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Album Review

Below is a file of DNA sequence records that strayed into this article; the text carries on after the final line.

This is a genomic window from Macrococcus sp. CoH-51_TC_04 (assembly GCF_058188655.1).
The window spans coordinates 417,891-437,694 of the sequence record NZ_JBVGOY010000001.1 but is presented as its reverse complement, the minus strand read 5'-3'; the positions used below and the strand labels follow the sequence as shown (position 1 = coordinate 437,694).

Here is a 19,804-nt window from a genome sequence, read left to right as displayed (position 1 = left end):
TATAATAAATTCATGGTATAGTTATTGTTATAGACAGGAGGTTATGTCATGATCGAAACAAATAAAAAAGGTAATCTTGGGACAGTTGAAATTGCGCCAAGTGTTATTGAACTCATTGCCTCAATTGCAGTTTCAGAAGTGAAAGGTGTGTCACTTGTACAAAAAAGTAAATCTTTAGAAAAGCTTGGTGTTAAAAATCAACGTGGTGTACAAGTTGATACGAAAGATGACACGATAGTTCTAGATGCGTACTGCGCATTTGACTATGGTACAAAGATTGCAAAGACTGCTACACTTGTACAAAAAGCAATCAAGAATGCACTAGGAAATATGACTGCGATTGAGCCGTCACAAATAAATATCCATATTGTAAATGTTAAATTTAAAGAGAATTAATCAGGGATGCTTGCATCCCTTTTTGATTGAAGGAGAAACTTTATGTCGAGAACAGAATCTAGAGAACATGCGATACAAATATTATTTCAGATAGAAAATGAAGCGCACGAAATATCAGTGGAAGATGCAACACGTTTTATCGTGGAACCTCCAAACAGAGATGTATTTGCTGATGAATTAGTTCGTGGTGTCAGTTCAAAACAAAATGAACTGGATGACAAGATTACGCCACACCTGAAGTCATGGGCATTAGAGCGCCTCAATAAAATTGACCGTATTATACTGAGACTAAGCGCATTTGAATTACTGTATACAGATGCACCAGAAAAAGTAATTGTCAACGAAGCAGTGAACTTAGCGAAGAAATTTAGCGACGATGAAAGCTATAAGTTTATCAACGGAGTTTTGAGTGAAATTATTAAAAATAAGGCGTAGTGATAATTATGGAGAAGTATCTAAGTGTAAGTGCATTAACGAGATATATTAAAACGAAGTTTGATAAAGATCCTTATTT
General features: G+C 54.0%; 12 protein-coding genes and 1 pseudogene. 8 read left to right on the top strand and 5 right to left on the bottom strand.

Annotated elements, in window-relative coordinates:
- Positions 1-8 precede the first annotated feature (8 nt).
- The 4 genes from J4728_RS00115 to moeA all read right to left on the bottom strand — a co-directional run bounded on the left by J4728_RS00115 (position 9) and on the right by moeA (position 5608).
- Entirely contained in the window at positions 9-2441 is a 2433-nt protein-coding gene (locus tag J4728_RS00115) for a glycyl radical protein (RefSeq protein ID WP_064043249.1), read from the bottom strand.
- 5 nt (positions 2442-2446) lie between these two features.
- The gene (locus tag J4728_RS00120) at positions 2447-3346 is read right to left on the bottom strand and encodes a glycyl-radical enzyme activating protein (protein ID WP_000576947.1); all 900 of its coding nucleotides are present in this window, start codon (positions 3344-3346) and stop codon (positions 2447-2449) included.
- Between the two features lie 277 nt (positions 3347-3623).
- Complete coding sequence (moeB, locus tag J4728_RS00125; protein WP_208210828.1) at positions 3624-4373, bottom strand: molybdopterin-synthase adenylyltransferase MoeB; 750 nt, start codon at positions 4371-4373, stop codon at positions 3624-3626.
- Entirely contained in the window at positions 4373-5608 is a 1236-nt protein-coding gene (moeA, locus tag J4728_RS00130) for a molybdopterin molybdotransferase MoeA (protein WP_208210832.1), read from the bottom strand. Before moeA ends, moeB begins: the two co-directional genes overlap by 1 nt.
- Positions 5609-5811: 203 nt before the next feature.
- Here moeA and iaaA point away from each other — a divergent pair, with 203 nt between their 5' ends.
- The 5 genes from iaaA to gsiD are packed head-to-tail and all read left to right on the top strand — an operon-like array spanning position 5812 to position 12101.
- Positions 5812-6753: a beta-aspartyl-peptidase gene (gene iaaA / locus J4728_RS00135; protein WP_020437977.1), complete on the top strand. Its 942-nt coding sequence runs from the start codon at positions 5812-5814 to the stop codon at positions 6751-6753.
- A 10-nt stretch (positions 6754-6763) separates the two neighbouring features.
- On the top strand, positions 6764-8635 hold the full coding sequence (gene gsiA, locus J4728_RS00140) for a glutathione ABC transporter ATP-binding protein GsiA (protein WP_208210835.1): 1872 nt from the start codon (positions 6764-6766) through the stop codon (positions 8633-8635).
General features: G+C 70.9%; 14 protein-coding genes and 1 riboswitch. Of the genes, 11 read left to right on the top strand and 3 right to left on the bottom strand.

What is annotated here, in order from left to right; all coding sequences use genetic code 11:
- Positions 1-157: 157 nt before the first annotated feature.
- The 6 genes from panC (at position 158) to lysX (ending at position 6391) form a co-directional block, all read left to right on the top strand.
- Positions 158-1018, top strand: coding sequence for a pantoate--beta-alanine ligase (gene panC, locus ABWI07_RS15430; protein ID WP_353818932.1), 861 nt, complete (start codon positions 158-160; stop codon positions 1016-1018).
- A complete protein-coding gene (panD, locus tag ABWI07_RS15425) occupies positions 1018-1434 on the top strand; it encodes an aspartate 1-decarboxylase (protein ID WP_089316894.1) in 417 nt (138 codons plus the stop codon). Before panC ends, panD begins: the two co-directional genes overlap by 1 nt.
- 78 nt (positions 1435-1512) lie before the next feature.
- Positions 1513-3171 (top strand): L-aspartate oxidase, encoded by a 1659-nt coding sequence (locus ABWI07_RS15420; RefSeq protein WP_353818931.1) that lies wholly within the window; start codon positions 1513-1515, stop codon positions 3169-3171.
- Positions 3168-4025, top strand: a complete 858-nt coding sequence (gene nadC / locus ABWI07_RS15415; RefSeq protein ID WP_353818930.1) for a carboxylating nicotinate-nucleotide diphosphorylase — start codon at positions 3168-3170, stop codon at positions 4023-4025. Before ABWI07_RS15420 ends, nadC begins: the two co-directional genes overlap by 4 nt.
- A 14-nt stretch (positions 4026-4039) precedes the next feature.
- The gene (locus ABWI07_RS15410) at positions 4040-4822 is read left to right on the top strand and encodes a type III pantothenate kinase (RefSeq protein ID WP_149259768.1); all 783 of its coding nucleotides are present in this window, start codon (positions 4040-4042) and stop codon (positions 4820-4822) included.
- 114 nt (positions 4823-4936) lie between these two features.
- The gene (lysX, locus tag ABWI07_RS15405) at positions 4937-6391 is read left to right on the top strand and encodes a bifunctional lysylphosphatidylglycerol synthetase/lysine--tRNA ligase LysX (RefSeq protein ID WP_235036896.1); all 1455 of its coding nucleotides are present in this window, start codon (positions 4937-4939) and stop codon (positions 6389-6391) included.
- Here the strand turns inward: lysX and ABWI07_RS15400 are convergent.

Bookended by two lengthy songs that almost literally encircle and overwhelm the shorter pieces in between them, the collaborative release between the White/Light duo and Robert Lowe (aka Lichens) is a strong blast of experimental psychedelic guitar drone; if not strikingly unique, it's still a good base to build on for possible future efforts. On the face of it, the trio's approach is simple but effective — opening song "Cimejes" is little more than a series of overlapping sustained feedback wails and reverb waves, but so arranged to create tension and anticipation, like something is slowly rising into view and waiting to claw its way forward rather than simply relaxing in luxuriant sound. The addition of piano some time in leavens the impact, but after a bit it's all back to the way that the guitar feedback both maintains a careful rhythm and constantly breaks it, moving toward a last rolling stretch of choppy, murky sound. "Bael," the album-ender, starts much more dramatically with louder howls of white noise, while the piano that appears here much more often and clearly acts mostly as a gentle anchor in the chaos, slightly reminiscent of the similar blend of the overwhelming and the calm in a group like Flying Saucer Attack but with its own distinct style. Of the three shorter mid-album pieces, each contributes to the overall atmosphere of downbeat mood-setting via further guitar improvisation, though less dramatically than the bookenders. "Stolas" is almost barely there, and similarly "Amdusias" almost requires cranking up the volume to hear what's going on (though the sense of delicately nervous atmosphere created is extremely good — like Main but less obsessed with loops and looming disaster), but "Belial" is a dramatic improvement, factory-metal-grinding sounds via feedback set with a counterpoint in a quietly screeching, radio signal-like element.

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